Nicholas Evans, Research Analyst
9 mins read
The European Commission’s Digital Operational Resilience Act (DORA) is coming, and financial organizations—alongside some technology companies—will have to change their practices to comply. For now, good preparation means adopting the spirit of DORA rather than its inconsistent details. Organizations that embrace operational resilience as the structuring principle behind their cyber security will likely find that they are better able to meet DORA’s eventual requirements, while improving their ability to prevent, defend and recover from attacks.
If you’ve already looked through the draft proposal for DORA, you’ll know that it’s a complex piece of legislation that aims to achieve multiple goals—some of which have a political angle (e.g., reducing EU reliance on US hyperscalers), and some of which are deeply technical. One goal of DORA is to harmonize the existing rulesets governing financial entities in the EU. It also introduces legislation without precedent in Europe, such as a proposal to regulate third-party information and communications technology (ICT) suppliers to the banking sector.
May 18, 2021, was the final day of public consultation on DORA. While the feedback that the commission received was largely diplomatic, there’s tension beneath the surface. Many organizations who will be regulated by DORA think that, in its current form, will not achieve what it sets out to do. Some even fear it may harm their security.
Alright. Dramatic wordplay aside, DORA isn’t the box of all evil, but there are parts of it that some would rather didn’t make it out. The potential implications of these require consideration.
The part of DORA that has caused the most concern in the EU’s financial services community is a single article, 28(9). This prohibits financial entities from using critical third-party ICT service providers that do not have a business presence in the EU. Many organizations are worried that this will prevent them from using cutting-edge services coming out of Silicon Valley, or force them to put their trust in unproven services that happen to have a local presence. The objection, cropping up again and again, is that this will make the European financial sector less secure and less competitive.
Moreover, a number of financial entities have expressed worry that article 28(9) not only restricts what they can do, but also creates confusion over how they can do it. Big players like the European Association of Co-operative Banks (EACB) have been left scratching their heads about whether intra-group third-party ICT providers will be covered by article 28(9). Other organizations (including the publishing and analytics company RELX) have asked why the commission has provided such a broad definition of what a ‘critical’ third party provider is, and they have asked for more supplier involvement in the designation process: “as the DORA proposal is currently drafted, a third-party service provider could be deemed critical as a result of how a particular Financial Entity has designed and built its systems.”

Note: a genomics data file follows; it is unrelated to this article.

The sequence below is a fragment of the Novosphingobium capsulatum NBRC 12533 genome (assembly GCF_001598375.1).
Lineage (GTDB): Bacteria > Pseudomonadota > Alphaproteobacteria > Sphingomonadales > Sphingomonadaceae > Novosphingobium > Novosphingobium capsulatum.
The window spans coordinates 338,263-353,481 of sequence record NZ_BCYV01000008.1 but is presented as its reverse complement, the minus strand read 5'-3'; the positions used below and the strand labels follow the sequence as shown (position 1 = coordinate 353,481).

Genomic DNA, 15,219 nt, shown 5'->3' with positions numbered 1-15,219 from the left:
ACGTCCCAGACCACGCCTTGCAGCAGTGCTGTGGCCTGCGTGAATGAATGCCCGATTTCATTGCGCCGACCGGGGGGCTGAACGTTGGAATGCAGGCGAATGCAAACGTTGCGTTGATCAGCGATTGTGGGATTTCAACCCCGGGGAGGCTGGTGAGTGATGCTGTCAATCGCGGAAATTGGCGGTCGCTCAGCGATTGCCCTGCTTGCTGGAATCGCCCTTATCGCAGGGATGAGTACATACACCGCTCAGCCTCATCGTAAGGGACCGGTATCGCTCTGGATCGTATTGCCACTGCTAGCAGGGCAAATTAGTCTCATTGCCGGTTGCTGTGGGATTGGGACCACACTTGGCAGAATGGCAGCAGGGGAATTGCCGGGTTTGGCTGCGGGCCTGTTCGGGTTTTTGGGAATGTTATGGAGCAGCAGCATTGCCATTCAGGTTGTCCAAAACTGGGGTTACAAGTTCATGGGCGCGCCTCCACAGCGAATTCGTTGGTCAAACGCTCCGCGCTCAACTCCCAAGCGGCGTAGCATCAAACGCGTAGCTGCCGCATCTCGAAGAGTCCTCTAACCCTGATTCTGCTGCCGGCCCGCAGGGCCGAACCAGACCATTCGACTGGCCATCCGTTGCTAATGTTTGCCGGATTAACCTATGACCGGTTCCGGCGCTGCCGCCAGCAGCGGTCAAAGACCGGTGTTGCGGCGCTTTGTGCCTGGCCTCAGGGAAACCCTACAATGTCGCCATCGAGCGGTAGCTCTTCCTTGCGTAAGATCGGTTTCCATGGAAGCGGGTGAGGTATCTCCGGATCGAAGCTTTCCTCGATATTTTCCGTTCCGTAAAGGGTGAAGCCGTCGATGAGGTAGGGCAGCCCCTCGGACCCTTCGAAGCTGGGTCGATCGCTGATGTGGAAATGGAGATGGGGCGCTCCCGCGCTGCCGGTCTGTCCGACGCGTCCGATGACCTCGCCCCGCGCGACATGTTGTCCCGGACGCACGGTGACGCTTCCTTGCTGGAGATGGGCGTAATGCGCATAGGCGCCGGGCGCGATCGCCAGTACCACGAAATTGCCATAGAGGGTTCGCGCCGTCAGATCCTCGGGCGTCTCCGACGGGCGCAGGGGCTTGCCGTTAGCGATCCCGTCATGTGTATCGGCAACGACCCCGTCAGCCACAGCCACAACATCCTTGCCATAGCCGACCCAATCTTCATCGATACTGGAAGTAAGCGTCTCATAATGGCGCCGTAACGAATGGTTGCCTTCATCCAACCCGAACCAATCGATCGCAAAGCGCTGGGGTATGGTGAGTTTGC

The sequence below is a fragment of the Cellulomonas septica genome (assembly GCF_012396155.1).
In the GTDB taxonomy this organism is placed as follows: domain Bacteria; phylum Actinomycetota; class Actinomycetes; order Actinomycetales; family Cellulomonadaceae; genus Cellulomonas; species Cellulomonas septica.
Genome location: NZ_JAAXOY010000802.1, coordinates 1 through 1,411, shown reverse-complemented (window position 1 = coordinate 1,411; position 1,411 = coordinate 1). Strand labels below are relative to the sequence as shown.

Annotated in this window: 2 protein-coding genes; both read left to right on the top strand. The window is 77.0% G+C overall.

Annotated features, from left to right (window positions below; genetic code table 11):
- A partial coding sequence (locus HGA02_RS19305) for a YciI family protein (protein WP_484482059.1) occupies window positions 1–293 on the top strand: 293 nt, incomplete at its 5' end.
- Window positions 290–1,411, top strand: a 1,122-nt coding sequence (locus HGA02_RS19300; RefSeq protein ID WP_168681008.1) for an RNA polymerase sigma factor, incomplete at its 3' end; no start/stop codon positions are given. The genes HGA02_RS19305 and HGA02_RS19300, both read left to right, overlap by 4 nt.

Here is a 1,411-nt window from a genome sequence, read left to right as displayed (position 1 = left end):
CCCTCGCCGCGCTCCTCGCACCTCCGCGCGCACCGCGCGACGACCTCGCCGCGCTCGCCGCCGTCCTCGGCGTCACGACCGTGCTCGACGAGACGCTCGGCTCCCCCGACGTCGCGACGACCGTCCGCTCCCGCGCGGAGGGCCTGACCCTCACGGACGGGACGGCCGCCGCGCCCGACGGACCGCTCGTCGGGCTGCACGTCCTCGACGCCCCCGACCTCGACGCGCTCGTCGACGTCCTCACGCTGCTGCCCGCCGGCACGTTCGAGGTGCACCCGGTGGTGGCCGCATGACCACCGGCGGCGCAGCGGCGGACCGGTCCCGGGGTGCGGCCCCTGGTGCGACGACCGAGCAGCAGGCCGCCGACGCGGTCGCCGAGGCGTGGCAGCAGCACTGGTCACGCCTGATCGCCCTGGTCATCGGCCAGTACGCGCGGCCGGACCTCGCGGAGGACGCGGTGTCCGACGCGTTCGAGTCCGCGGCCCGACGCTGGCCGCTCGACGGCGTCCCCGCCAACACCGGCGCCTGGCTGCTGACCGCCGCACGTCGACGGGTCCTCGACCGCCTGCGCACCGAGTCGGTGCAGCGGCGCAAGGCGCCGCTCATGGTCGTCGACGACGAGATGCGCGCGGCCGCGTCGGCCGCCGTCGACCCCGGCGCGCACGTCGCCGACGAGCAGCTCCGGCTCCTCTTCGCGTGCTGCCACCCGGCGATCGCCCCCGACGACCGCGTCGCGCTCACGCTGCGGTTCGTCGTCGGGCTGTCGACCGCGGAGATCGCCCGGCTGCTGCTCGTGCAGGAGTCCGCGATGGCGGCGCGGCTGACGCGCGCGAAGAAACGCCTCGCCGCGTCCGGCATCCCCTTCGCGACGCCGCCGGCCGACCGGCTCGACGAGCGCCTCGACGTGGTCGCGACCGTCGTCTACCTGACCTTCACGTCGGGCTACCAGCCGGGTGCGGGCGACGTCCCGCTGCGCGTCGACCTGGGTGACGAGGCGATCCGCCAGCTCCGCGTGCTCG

That’s not all. A number of respondents to the public consultation have pointed out that DORA does not even achieve its own goal of harmonizing existing legislation. Currently there is a conflict between DORA and the Commission’s own proposed NIS2 (Network and Information Systems) directive, in that each would place ICT service providers under different regulatory authorities. Likewise, DORA proposes a new framework for threat-led penetration testing of financial entities, but at present makes no direct reference to how this will harmonize with the ECB’s flagship TIBER-EU framework.
In light of there being many questions left to answer, we wouldn’t advise you or any of our clients to start changing your service providers or altering testing programs just yet. DORA needs further work, and the European Commission has so far failed to clarify exactly what it is they hope to achieve with the Act.
The good news is that you can prepare for DORA by embracing the spirit of the legislation. In practice, this means adopting the focus on operational resilience which underlies DORA’s individual requirements. This mindset is driving regulatory changes in the US, UK, Singapore, and Australia. And since its adoption by the Basel Committee, it is almost certainly going to be the next big thing in discussions about cyber security in the EU.
Let’s go back to basics then. What is operational resilience? In a nutshell, it’s a way of thinking and working that emphasizes the hardening of systems so that when—not if—an organization is attacked, it has the means to respond, recover, learn, and adapt.
Organizations that do not adopt this mindset are likely to experience DORA as an almost impossibly long checklist of disconnected requirements, the fulfillment of which will result in little practical improvement to their security. To take just one example from the list of requirements made by DORA, identifying and documenting all processes that are dependent on ICT third-party service providers is just going to create paperwork if not connected to a broader philosophy of operational resilience.
Because resilience is unique to each organization, there’s no fixed path to achieve it. However, there are 3 principles that every business can consider to form a solid foundation:
DORA is not yet a mature piece of legislation and it is inconsistent with other EU rules. Organizations can nonetheless get ahead of the Act’s adoption by building resilience in its own right, because of its necessity for your security posture. This will not only help you adhere to DORA (whatever it may look like), it will aid your future regulatory compliance in other markets where operational resilience thinking has already taken hold. In the future, a resilient firm is one that will be able to move across regulatory borders with ease.